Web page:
Postmortem: So you want to be a Tester?

postmortem, career, testing, and quality
a movie still from Bean, 1997
Bean, 1997

I got a comment from Reichart Von Wolfsheild about my recent post, a couple of weeks ago:

  1. Write a follow up to this that gives REAL WORLD examples (perhaps several) of each of your points. Post Mortems.

  2. Look back at other systems (i.e. Six Sigma) and why and how they failed, and for that matter, what we carry forward from them. If a given system is so good, why does any company fail to use it? (…)

From this feedback I started writing drafts for two new posts.

Like with most of the things I start: I got distracted and lost interest. One thing kept creeping back into my mind:

what if I tried to do a postmortem of one of my own early systems / proposals from years ago?

I started going through my old blog posts, and one of them peeked my interest: my “So you want to be a Tester?” post from Mid-April 2018.

What was the blog post about?

I wrote the original post years ago, after some folks reached out to me for advice on how to get into the Testing craft.

In it I attempt to give folks six key pieces of advice:

At the end I wrap up with the same thoughts folks might find in a lot of my writings and those of other context-driven testers:

You don’t add quality, assure anything, break stuff, create (or prevent) bugs. There’s only one truth: You hunt for (meaningful) bugs.

What helped

Looking back at the post, most points were helpful, but not applicable for everyone.

It did help that I had an internship at one point doing Testing/Test Engineering work. I met people that I remember to this day. I learned a lot. The pay was a third of Portugal’s minimum wage at the time. Would I recommend folks to take that kind of internship nowadays? Nope, and screw companies that do that. It was a start. It served as a means to an end.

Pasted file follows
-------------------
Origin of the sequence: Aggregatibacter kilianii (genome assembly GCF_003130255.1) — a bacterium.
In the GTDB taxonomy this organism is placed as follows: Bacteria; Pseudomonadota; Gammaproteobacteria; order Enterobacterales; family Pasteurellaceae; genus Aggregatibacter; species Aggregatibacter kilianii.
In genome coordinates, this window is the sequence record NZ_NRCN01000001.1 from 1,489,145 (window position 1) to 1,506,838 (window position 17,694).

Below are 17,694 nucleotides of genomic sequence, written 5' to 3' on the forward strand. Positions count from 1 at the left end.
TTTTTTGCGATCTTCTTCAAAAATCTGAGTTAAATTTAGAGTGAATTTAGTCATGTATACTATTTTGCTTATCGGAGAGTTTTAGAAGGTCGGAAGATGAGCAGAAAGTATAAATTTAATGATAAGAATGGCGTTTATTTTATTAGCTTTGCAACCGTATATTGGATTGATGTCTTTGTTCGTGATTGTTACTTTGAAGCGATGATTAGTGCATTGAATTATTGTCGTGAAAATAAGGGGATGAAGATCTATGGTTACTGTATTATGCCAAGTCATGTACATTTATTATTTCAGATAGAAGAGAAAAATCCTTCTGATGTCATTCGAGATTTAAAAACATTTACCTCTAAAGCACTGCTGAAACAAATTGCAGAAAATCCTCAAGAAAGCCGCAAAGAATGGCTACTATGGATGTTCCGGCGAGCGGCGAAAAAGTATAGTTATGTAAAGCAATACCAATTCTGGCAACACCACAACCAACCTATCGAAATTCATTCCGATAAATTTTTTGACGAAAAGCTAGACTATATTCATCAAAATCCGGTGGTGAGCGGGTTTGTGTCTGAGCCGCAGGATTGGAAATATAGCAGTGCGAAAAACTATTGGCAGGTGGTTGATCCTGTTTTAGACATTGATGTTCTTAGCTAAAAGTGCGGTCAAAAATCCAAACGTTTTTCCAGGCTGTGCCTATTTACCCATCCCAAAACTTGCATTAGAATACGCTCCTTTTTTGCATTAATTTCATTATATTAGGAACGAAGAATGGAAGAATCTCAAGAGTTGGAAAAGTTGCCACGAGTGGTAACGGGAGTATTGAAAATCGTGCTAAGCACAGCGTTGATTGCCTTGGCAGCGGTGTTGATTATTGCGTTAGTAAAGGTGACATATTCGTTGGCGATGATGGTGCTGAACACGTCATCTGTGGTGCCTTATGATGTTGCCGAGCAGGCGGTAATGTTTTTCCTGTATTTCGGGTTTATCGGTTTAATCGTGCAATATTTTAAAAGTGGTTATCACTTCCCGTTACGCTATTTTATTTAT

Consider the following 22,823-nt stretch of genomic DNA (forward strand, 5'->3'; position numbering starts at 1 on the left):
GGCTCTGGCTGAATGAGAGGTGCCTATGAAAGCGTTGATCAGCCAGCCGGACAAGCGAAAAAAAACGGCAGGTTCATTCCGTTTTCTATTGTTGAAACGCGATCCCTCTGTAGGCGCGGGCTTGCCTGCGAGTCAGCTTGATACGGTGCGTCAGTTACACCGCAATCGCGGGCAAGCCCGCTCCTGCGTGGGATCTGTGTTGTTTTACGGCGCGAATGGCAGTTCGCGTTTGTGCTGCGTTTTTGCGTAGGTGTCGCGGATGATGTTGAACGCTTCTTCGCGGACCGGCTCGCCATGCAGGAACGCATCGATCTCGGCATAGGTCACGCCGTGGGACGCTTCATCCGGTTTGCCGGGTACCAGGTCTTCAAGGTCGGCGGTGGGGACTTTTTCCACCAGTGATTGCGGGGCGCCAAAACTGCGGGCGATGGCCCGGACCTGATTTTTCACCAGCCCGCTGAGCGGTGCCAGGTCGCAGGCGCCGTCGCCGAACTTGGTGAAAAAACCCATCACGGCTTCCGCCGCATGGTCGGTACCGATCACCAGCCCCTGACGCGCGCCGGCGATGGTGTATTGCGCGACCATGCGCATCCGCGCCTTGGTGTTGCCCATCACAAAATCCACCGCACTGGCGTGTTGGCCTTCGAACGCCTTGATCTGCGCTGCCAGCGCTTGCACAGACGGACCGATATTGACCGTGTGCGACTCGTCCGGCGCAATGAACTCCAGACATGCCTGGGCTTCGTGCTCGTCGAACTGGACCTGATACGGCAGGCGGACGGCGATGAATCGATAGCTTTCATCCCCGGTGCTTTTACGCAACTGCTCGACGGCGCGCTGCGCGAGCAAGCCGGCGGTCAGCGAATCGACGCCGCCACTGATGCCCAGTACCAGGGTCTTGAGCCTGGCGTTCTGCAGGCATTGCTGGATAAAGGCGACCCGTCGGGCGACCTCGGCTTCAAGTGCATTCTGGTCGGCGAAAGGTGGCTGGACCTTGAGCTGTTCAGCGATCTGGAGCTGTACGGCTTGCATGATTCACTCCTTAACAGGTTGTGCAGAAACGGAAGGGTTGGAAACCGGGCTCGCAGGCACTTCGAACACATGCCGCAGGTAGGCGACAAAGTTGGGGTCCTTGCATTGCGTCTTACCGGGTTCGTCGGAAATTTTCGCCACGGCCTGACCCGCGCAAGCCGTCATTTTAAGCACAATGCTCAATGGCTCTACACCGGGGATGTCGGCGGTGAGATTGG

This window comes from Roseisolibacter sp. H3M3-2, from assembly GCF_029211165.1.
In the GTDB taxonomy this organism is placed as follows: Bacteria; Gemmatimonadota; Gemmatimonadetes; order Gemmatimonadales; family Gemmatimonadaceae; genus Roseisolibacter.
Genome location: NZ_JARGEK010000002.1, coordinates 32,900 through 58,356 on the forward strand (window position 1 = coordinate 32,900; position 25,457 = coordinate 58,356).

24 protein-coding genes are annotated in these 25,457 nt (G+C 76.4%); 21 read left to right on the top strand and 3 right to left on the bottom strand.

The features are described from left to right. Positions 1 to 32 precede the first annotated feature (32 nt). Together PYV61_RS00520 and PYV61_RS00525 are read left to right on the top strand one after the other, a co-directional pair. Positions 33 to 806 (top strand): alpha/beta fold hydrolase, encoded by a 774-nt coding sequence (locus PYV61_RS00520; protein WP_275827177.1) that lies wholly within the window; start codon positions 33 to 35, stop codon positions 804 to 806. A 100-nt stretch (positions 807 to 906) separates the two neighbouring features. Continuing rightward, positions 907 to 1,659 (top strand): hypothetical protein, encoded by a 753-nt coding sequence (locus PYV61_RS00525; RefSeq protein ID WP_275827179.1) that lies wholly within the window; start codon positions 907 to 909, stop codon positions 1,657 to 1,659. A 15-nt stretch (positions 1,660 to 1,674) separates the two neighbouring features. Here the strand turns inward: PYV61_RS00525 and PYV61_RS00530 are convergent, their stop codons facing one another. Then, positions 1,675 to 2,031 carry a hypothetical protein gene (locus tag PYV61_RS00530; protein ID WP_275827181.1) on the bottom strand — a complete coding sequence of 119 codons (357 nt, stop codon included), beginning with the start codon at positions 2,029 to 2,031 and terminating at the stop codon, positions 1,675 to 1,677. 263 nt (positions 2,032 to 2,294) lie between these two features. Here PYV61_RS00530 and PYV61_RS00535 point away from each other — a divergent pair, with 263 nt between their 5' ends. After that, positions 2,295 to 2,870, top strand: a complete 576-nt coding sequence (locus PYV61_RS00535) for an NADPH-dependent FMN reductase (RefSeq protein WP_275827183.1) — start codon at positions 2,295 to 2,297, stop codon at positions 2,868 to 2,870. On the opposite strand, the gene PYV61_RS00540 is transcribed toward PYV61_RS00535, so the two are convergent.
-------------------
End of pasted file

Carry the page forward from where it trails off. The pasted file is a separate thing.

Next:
Investing in any sort of programming skills was on target. The market might have had a lot of demand for non-coding testers 7 years ago. There has been a total shift since then. Tech orgs everywhere have been scrambling to find test engineers.

Likewise, Investing in knowledge transfer to others in a 1-to-many setup was on target. Leaning towards meaningful and accessible documentation and note-taking is a win-win stance, and hasn’t failed me once. Alternatively: the few cases where I relied first (and only) on implicit 1-to-1 synchronous knowledge transfer almost always resulted in chaos and added stress.

Studying testing and test engineering, and practicing meaningful testing, should have been the first things to invest way back in 2015.

I only started to invest in these a few years after that. The turning point was after taking my first Rapid Software Testing course. It propelled my will to be a better tester and helped my credibility and self-confidence a lot over time. Until then, some people would tell me I was incompetent, and they were right at the time.

The last piece of advice on expecting to deal with unfairness applies to this day. The hardships and pain points might change. The things that cause unfairness might change. The people we deal with will change. Sometimes we’ll need to outsmart assholes. Sometimes we’re the asshole and we don’t recognize it.

What failed or was missing

For all the success, help and good intentions and the ideas of my old post, there was also lot of failure. There are things that I didn’t understand and wasn’t prepared for. There are things that I missed.

1) People’s influence in our path is always underestimated

To quote one of the sayings of the late Jerry Weinberg:

No matter what the problem is, it’s always a people problem.

This is one key idea that I completely failed to tackle in the original post.

The people, systems and rules we surround ourselves with always affect us. They may predict how good a Tester we grow into. They can influence how satisfied we’ll feel over time.

We can take:

And we would still barely scratch the surface of the actual impact people have on our craftsmanship. This is something I didn’t account for in my post.

Every problem and crossroads we face spawns from people, both ourselves and others. For example: